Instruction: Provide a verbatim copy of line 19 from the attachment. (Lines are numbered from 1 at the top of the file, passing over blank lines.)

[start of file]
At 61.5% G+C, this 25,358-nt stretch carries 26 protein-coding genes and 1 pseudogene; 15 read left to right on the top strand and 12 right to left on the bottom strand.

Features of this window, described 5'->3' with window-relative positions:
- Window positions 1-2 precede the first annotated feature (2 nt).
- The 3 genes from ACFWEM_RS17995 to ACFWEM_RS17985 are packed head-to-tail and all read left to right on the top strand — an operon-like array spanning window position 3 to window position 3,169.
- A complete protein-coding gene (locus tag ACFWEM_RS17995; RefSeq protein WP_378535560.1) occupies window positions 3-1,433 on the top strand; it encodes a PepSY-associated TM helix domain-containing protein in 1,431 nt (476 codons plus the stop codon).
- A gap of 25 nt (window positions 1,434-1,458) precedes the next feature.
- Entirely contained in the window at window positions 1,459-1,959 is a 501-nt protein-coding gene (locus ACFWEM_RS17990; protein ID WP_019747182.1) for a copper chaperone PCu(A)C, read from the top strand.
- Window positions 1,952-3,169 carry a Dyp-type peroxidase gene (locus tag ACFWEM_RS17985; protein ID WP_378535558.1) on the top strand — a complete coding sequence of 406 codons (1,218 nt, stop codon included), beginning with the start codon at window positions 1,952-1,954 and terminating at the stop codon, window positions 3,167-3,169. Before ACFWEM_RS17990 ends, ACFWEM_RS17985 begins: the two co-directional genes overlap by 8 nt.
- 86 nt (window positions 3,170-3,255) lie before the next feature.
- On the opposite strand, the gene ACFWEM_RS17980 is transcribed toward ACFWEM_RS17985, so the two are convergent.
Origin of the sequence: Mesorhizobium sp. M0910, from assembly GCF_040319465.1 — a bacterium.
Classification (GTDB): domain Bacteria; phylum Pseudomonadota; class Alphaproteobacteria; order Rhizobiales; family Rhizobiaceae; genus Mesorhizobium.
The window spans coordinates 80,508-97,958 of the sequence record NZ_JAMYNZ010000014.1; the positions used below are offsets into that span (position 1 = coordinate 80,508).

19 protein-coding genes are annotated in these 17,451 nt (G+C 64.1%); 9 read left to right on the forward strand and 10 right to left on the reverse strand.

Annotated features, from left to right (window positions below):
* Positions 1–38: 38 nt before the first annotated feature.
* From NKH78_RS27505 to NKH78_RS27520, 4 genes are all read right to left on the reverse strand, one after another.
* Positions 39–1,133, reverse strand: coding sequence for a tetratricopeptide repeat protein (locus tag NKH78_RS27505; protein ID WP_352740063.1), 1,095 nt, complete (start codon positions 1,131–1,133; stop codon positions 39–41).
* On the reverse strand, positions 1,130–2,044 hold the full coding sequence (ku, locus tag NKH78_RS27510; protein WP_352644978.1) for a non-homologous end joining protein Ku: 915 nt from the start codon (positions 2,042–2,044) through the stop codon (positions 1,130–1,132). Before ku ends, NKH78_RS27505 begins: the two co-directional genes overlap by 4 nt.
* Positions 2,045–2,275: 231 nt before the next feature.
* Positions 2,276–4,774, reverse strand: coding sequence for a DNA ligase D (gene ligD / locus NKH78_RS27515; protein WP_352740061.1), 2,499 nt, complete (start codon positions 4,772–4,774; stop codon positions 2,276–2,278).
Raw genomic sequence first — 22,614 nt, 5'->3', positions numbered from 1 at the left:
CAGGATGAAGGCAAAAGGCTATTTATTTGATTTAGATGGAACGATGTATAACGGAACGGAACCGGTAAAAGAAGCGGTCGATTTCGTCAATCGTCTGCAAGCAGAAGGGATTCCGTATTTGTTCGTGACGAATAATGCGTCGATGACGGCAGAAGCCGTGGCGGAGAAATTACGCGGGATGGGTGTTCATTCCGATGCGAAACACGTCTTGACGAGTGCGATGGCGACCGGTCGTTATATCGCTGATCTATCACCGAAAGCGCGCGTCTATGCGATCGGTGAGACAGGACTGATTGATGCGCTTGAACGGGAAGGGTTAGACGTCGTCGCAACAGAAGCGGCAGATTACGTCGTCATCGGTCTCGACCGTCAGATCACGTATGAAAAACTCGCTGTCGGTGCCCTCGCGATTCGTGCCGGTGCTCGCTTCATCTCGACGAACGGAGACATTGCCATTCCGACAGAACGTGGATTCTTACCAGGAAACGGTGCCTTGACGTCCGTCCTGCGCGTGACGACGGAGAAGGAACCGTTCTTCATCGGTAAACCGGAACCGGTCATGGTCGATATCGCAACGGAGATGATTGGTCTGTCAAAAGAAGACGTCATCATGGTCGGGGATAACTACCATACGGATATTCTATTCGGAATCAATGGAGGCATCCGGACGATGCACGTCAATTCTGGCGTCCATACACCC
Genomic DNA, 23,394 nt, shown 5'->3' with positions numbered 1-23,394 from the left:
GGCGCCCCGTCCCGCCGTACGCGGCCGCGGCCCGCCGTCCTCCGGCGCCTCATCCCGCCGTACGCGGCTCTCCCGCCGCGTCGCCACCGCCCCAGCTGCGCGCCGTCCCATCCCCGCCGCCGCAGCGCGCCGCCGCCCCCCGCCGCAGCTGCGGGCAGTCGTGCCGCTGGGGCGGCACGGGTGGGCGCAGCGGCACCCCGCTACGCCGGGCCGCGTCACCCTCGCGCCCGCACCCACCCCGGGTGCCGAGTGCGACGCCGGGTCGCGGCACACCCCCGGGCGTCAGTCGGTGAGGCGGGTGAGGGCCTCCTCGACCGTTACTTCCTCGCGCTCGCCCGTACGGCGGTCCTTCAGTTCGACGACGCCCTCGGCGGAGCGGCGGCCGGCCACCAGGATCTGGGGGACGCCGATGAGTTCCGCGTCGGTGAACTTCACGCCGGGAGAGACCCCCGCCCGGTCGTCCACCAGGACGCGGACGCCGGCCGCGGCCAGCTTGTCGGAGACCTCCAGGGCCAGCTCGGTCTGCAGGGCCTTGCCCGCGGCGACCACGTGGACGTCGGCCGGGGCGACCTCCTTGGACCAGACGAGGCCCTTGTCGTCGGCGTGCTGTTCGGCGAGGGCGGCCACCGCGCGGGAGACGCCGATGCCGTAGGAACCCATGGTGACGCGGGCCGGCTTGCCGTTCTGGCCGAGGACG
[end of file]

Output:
* On the reverse strand, positions 1,130–2,044 hold the full coding sequence (ku, locus tag NKH78_RS27510; protein WP_352644978.1) for a non-homologous end joining protein Ku: 915 nt from the start codon (positions 2,042–2,044) through the stop codon (positions 1,130–1,132). Before ku ends, NKH78_RS27505 begins: the two co-directional genes overlap by 4 nt.